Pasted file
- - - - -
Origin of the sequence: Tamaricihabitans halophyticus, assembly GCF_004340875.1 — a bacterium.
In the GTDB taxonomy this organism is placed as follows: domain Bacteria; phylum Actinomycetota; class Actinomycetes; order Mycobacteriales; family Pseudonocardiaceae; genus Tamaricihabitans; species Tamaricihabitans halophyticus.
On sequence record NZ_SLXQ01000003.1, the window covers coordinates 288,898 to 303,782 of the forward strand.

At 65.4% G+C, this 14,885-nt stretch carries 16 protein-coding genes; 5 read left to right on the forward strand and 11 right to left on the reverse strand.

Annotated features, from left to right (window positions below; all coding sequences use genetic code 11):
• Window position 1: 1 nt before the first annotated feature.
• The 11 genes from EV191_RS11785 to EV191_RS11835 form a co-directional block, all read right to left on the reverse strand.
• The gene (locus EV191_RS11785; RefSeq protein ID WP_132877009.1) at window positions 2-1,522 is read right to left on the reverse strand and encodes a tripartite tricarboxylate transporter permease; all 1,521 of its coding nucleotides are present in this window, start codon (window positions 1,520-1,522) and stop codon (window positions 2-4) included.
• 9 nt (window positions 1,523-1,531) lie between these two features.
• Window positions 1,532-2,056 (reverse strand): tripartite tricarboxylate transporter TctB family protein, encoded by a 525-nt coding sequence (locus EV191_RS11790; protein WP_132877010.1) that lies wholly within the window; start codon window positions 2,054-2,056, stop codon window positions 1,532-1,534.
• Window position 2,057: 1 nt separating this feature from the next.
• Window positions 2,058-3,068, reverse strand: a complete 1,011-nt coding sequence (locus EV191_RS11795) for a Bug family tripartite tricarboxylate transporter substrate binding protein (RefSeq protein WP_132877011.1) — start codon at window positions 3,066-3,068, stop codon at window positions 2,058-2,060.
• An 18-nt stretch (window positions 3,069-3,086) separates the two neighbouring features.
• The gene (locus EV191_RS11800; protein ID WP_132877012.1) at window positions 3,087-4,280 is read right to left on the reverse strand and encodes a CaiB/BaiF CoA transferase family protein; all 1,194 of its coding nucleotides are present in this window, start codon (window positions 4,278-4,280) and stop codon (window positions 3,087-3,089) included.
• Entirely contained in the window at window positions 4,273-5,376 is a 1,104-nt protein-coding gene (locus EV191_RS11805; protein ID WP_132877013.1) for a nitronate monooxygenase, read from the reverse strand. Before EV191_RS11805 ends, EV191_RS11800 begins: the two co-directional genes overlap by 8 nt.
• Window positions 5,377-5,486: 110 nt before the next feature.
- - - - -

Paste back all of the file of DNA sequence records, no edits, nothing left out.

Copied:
Origin of the sequence: Tamaricihabitans halophyticus, assembly GCF_004340875.1 — a bacterium.
In the GTDB taxonomy this organism is placed as follows: domain Bacteria; phylum Actinomycetota; class Actinomycetes; order Mycobacteriales; family Pseudonocardiaceae; genus Tamaricihabitans; species Tamaricihabitans halophyticus.
On sequence record NZ_SLXQ01000003.1, the window covers coordinates 288,898 to 303,782 of the forward strand.

At 65.4% G+C, this 14,885-nt stretch carries 16 protein-coding genes; 5 read left to right on the forward strand and 11 right to left on the reverse strand.

Annotated features, from left to right (window positions below; all coding sequences use genetic code 11):
• Window position 1: 1 nt before the first annotated feature.
• The 11 genes from EV191_RS11785 to EV191_RS11835 form a co-directional block, all read right to left on the reverse strand.
• The gene (locus EV191_RS11785; RefSeq protein ID WP_132877009.1) at window positions 2-1,522 is read right to left on the reverse strand and encodes a tripartite tricarboxylate transporter permease; all 1,521 of its coding nucleotides are present in this window, start codon (window positions 1,520-1,522) and stop codon (window positions 2-4) included.
• 9 nt (window positions 1,523-1,531) lie between these two features.
• Window positions 1,532-2,056 (reverse strand): tripartite tricarboxylate transporter TctB family protein, encoded by a 525-nt coding sequence (locus EV191_RS11790; protein WP_132877010.1) that lies wholly within the window; start codon window positions 2,054-2,056, stop codon window positions 1,532-1,534.
• Window position 2,057: 1 nt separating this feature from the next.
• Window positions 2,058-3,068, reverse strand: a complete 1,011-nt coding sequence (locus EV191_RS11795) for a Bug family tripartite tricarboxylate transporter substrate binding protein (RefSeq protein WP_132877011.1) — start codon at window positions 3,066-3,068, stop codon at window positions 2,058-2,060.
• An 18-nt stretch (window positions 3,069-3,086) separates the two neighbouring features.
• The gene (locus EV191_RS11800; protein ID WP_132877012.1) at window positions 3,087-4,280 is read right to left on the reverse strand and encodes a CaiB/BaiF CoA transferase family protein; all 1,194 of its coding nucleotides are present in this window, start codon (window positions 4,278-4,280) and stop codon (window positions 3,087-3,089) included.
• Entirely contained in the window at window positions 4,273-5,376 is a 1,104-nt protein-coding gene (locus EV191_RS11805; protein ID WP_132877013.1) for a nitronate monooxygenase, read from the reverse strand. Before EV191_RS11805 ends, EV191_RS11800 begins: the two co-directional genes overlap by 8 nt.
• Window positions 5,377-5,486: 110 nt before the next feature.